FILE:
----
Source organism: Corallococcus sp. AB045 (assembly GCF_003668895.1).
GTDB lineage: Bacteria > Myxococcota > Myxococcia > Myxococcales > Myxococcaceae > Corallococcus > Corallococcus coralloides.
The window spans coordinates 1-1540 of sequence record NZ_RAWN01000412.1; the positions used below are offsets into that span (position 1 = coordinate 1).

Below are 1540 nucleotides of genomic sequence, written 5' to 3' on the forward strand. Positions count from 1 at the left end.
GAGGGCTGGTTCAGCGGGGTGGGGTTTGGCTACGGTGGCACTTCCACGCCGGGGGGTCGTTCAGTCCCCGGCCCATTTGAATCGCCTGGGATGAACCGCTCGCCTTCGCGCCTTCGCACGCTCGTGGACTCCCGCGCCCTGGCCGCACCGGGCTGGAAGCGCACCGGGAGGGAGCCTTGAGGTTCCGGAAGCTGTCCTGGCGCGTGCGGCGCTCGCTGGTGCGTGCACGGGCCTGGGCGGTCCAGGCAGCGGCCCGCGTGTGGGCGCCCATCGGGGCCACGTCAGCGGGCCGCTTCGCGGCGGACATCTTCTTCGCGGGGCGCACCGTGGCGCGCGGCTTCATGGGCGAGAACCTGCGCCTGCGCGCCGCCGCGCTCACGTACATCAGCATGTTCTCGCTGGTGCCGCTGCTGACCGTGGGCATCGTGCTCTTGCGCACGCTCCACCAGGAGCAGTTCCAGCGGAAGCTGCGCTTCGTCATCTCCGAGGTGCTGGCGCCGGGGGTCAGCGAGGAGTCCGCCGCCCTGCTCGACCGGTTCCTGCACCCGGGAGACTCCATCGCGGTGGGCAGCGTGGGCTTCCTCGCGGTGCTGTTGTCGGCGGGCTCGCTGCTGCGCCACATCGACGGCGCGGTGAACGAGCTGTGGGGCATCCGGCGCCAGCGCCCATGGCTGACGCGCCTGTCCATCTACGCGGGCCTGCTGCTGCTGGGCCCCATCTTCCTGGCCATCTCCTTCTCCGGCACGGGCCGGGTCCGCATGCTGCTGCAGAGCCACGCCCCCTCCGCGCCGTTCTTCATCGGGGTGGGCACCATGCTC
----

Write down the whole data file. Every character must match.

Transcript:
Source organism: Corallococcus sp. AB045 (assembly GCF_003668895.1).
GTDB lineage: Bacteria > Myxococcota > Myxococcia > Myxococcales > Myxococcaceae > Corallococcus > Corallococcus coralloides.
The window spans coordinates 1-1540 of sequence record NZ_RAWN01000412.1; the positions used below are offsets into that span (position 1 = coordinate 1).

Below are 1540 nucleotides of genomic sequence, written 5' to 3' on the forward strand. Positions count from 1 at the left end.
GAGGGCTGGTTCAGCGGGGTGGGGTTTGGCTACGGTGGCACTTCCACGCCGGGGGGTCGTTCAGTCCCCGGCCCATTTGAATCGCCTGGGATGAACCGCTCGCCTTCGCGCCTTCGCACGCTCGTGGACTCCCGCGCCCTGGCCGCACCGGGCTGGAAGCGCACCGGGAGGGAGCCTTGAGGTTCCGGAAGCTGTCCTGGCGCGTGCGGCGCTCGCTGGTGCGTGCACGGGCCTGGGCGGTCCAGGCAGCGGCCCGCGTGTGGGCGCCCATCGGGGCCACGTCAGCGGGCCGCTTCGCGGCGGACATCTTCTTCGCGGGGCGCACCGTGGCGCGCGGCTTCATGGGCGAGAACCTGCGCCTGCGCGCCGCCGCGCTCACGTACATCAGCATGTTCTCGCTGGTGCCGCTGCTGACCGTGGGCATCGTGCTCTTGCGCACGCTCCACCAGGAGCAGTTCCAGCGGAAGCTGCGCTTCGTCATCTCCGAGGTGCTGGCGCCGGGGGTCAGCGAGGAGTCCGCCGCCCTGCTCGACCGGTTCCTGCACCCGGGAGACTCCATCGCGGTGGGCAGCGTGGGCTTCCTCGCGGTGCTGTTGTCGGCGGGCTCGCTGCTGCGCCACATCGACGGCGCGGTGAACGAGCTGTGGGGCATCCGGCGCCAGCGCCCATGGCTGACGCGCCTGTCCATCTACGCGGGCCTGCTGCTGCTGGGCCCCATCTTCCTGGCCATCTCCTTCTCCGGCACGGGCCGGGTCCGCATGCTGCTGCAGAGCCACGCCCCCTCCGCGCCGTTCTTCATCGGGGTGGGCACCATGCTC